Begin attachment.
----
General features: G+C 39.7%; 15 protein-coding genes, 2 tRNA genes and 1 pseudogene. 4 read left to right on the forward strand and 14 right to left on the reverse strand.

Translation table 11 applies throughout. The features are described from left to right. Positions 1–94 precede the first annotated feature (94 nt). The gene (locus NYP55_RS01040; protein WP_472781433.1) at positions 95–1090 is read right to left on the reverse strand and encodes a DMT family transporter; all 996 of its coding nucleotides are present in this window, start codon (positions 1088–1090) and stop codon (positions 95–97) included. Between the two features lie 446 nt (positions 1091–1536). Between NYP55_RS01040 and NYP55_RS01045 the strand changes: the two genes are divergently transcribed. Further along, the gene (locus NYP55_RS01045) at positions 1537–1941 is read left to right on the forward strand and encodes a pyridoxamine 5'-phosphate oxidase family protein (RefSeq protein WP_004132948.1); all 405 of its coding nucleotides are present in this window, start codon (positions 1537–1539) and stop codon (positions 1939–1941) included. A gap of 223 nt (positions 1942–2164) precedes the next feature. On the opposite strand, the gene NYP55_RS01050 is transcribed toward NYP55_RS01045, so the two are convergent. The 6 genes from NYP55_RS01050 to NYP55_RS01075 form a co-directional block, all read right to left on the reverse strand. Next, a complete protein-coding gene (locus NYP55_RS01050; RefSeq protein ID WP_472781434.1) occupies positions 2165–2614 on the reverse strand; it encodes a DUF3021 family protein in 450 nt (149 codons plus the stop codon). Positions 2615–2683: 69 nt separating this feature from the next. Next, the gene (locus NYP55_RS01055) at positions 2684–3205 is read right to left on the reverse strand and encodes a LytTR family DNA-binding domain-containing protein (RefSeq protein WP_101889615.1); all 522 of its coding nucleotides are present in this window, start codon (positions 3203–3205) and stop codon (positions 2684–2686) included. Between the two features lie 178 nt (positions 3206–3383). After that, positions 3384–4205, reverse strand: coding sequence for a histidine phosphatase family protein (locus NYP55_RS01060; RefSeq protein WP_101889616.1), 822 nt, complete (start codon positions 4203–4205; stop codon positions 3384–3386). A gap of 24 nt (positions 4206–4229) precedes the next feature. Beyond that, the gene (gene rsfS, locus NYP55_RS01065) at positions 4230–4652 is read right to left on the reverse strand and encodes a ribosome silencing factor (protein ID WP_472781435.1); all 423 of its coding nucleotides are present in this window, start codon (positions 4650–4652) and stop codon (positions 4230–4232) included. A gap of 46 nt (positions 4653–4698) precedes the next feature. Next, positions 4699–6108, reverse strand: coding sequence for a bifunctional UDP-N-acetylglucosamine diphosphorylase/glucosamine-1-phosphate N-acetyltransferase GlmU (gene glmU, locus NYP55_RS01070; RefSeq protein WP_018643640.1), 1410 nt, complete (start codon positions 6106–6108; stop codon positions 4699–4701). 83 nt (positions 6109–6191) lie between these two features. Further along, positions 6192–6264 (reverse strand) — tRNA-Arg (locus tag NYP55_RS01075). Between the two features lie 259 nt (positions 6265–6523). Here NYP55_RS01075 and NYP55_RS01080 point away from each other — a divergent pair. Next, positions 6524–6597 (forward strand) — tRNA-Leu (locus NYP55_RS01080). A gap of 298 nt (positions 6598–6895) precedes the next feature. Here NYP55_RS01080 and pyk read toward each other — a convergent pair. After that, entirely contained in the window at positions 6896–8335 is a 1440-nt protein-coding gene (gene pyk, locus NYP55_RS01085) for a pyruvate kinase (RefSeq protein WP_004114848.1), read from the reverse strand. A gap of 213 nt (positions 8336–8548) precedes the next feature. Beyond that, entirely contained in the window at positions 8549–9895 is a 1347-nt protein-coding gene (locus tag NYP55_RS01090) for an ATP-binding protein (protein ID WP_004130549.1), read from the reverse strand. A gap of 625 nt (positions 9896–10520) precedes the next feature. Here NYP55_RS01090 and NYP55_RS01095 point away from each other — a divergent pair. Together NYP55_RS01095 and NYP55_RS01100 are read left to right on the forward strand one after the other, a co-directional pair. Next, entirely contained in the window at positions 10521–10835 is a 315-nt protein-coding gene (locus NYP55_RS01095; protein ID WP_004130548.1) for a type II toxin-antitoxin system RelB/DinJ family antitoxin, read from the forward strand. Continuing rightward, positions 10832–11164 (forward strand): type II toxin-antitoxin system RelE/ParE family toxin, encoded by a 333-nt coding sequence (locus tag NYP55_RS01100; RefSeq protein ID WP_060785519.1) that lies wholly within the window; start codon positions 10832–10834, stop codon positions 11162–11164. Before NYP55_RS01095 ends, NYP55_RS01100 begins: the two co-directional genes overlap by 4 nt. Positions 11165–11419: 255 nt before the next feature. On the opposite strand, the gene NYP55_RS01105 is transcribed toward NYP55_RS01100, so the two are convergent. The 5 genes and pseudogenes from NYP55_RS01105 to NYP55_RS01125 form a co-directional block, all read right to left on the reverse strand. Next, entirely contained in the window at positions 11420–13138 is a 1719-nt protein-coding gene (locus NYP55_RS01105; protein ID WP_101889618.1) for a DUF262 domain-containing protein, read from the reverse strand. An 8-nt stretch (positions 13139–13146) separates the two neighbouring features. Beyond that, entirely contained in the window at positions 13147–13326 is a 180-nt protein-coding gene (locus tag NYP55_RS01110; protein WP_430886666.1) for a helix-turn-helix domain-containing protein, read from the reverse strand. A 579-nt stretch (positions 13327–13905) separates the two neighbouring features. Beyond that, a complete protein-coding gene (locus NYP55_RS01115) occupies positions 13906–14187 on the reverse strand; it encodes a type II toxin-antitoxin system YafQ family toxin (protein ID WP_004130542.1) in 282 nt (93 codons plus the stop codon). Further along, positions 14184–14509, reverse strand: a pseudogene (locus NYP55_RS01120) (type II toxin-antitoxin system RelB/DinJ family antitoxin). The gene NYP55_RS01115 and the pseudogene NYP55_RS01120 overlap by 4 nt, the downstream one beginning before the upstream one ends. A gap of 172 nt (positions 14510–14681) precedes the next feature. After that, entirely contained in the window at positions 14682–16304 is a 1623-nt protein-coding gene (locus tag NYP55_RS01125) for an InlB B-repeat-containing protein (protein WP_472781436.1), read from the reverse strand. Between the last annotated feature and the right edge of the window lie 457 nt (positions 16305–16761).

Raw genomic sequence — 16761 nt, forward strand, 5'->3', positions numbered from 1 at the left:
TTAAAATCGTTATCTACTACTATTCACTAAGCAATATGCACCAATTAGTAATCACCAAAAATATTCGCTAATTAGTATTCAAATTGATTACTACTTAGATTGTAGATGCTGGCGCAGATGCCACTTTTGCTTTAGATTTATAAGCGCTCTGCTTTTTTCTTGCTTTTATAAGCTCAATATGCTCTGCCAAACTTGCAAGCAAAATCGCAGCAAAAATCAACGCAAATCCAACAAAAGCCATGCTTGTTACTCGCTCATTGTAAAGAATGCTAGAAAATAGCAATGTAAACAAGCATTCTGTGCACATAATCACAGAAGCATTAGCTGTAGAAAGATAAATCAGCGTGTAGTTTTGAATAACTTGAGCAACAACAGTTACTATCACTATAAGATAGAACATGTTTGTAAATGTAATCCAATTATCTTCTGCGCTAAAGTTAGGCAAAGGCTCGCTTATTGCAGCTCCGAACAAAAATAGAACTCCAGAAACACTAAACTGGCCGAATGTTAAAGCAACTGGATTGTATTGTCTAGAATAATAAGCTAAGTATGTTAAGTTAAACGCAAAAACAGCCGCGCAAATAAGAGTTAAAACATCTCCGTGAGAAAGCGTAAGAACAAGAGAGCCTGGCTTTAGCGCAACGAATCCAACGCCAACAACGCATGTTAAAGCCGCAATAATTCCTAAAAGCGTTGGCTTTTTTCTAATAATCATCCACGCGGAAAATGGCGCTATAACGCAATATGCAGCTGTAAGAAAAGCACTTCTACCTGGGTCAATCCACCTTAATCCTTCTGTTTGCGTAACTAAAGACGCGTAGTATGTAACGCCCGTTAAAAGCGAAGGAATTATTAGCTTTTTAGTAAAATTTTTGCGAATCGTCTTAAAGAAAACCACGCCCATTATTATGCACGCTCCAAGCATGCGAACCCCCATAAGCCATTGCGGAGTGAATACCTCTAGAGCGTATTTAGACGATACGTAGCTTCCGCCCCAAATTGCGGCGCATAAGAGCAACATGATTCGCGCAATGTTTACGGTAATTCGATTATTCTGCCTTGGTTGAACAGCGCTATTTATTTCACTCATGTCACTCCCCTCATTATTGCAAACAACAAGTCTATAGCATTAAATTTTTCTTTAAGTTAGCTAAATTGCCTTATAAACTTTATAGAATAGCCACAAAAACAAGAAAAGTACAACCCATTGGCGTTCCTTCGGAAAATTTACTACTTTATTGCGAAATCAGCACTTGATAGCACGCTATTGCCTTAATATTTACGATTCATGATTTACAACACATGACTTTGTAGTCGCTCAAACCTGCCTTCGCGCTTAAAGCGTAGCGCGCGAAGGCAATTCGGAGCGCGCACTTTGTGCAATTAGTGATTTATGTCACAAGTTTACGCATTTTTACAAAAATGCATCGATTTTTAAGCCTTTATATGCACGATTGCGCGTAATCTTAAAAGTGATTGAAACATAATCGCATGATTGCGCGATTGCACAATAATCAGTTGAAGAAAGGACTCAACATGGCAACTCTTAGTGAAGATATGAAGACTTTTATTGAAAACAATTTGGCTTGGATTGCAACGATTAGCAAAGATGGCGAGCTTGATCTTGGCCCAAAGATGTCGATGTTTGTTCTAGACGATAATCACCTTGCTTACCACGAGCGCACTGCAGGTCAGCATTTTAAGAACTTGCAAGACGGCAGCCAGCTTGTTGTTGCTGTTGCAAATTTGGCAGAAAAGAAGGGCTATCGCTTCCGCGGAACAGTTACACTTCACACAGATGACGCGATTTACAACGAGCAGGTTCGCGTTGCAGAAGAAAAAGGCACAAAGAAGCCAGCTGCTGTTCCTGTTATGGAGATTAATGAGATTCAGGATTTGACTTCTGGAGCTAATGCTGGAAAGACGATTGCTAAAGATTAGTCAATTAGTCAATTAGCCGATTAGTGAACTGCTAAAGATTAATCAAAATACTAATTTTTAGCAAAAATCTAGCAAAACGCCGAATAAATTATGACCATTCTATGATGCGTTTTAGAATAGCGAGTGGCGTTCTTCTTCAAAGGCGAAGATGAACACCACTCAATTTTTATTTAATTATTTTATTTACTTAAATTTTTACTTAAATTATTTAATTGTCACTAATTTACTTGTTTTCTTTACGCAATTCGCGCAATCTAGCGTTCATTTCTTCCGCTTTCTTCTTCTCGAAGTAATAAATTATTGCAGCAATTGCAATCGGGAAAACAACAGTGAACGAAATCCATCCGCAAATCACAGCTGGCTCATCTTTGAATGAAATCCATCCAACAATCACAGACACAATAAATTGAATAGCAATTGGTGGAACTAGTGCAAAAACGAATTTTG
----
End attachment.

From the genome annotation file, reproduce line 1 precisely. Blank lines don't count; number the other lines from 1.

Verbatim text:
General features: G+C 39.7%; 15 protein-coding genes, 2 tRNA genes and 1 pseudogene. 4 read left to right on the forward strand and 14 right to left on the reverse strand.